If you have been fired unexpectedly in the state of California, it is likely that you will be feeling embarrassed, disheartened or even angry. Many negative emotions can come with a firing, whether the firing was legitimate or not. However, if you have a strong feeling that your firing was unfair, you might want to consider whether your employment termination was wrongful in the eyes of the law.
After an unfair firing, it is important to take some time to understand how the law works in California. This will help you to feel more empowered to take action against your former employer if you believe that it is necessary.
A wrongful termination can arise through a breach of contract
One of the first things you should do is to sit down and thoroughly read through your employment contract. Some employees have clauses in their contracts that promise guaranteed employment for a certain amount of time, or demand that there should be a good cause for a firing to be made.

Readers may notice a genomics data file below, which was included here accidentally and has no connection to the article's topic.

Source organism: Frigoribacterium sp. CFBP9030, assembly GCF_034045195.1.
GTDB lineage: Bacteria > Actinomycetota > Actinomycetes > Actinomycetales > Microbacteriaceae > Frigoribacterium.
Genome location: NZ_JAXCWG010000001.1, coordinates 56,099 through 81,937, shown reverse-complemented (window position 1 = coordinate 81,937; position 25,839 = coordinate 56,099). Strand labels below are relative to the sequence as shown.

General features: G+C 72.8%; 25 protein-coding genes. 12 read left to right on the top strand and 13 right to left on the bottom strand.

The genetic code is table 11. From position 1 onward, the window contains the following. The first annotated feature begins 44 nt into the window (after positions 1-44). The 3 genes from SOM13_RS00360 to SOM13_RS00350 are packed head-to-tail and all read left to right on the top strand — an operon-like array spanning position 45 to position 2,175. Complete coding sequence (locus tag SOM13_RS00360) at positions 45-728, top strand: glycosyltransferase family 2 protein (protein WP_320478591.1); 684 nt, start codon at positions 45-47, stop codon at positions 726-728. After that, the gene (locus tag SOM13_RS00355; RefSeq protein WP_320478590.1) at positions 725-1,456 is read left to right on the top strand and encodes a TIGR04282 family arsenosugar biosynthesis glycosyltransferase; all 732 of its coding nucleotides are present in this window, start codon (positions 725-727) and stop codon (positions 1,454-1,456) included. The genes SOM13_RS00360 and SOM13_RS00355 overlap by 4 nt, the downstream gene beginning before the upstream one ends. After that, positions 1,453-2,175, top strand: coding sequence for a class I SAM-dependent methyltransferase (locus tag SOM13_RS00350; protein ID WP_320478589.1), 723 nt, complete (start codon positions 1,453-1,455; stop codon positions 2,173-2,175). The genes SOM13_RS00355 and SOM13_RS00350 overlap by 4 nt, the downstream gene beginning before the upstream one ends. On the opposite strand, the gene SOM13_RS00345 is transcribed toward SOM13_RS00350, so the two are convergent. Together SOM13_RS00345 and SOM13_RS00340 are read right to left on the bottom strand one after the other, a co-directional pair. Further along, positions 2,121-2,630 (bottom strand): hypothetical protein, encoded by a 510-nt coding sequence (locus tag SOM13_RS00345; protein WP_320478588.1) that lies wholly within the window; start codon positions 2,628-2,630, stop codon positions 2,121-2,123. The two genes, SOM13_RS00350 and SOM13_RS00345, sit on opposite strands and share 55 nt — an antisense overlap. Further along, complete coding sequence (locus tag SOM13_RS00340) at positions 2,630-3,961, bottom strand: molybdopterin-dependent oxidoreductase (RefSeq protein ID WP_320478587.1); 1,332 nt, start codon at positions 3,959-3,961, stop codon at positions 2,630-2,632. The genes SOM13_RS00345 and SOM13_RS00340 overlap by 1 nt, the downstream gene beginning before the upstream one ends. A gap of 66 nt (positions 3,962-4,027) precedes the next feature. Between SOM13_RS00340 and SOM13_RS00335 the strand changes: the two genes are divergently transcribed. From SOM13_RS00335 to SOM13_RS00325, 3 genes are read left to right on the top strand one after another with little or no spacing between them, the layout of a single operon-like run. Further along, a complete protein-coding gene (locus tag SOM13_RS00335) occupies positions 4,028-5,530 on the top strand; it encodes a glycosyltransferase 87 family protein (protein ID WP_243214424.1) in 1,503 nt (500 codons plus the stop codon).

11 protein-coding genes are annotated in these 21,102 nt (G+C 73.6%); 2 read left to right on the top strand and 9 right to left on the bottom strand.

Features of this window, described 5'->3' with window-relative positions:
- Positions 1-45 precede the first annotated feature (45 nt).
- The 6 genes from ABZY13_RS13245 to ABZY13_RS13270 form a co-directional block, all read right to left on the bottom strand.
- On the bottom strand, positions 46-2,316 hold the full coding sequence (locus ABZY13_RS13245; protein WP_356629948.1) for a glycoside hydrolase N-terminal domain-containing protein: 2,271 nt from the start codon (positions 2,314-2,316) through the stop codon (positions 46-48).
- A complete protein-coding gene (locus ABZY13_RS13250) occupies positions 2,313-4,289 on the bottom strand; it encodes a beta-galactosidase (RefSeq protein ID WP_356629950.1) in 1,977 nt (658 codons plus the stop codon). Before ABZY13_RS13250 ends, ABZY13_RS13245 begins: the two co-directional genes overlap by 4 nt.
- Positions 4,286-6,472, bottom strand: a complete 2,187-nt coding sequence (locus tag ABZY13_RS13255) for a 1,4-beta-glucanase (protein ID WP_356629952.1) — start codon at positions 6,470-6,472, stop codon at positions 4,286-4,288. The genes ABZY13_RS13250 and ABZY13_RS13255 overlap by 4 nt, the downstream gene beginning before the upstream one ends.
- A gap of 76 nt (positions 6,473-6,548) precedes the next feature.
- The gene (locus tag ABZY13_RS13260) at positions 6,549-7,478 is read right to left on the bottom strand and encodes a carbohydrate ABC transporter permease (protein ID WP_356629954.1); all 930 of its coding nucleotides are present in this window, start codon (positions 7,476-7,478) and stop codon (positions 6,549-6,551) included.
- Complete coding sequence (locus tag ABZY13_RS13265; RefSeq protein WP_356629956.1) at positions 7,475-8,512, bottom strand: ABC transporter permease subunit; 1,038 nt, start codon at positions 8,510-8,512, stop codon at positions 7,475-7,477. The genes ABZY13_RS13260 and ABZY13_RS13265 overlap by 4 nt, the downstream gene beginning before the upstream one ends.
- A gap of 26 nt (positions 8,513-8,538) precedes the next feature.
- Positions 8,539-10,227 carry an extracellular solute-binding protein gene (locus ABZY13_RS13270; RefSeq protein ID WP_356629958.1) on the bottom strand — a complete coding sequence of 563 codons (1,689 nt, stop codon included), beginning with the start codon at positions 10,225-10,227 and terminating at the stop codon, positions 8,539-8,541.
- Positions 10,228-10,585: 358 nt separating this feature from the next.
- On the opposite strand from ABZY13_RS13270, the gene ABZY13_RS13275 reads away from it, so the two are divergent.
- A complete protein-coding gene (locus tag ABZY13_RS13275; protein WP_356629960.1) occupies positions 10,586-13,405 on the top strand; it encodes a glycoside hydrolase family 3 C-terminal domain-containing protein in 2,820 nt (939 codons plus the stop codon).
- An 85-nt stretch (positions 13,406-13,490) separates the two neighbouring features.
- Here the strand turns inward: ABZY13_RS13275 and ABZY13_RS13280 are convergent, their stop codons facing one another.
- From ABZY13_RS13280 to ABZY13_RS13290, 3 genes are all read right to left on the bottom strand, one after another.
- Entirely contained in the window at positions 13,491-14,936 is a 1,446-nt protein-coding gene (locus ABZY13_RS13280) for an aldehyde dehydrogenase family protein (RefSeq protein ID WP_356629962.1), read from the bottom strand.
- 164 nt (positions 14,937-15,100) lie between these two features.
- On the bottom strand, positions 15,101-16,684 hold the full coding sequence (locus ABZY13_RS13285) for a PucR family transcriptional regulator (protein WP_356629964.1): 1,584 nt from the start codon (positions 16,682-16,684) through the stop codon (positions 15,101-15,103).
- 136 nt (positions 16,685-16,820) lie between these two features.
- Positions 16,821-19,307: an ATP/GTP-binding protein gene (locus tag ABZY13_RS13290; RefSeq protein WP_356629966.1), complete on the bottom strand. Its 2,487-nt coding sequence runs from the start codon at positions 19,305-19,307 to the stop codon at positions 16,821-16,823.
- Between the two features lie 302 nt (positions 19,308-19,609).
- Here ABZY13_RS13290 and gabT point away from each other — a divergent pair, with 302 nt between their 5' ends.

An employment termination is wrongful if it is discriminatory
As an employee in the California, you are protected from several types of discrimination. If you believe that you have been treated unfairly because of your disability, race, nationality, religion, gender or sexuality, this is likely to be grounds for discrimination. If you can show that the reason for your firing was a discriminatory one, it is likely that you will be able to make a successful legal claim.
You have certain employment rights that you cannot be fired for enforcing
All employees have the right to make a complaint against their employer or enforce their employer's obligations without suffering from retaliation as a result. If, for example, you have reported your company to a governmental department for a legal wrongdoing, and your employer reacted by angrily firing you, this would be seen as a retaliatory firing. A retaliatory firing is always seen as wrongful termination under the law.
If you believe that you have been a victim of wrongful termination in Los Angeles, it is important that you hold your former employer responsible for their actions.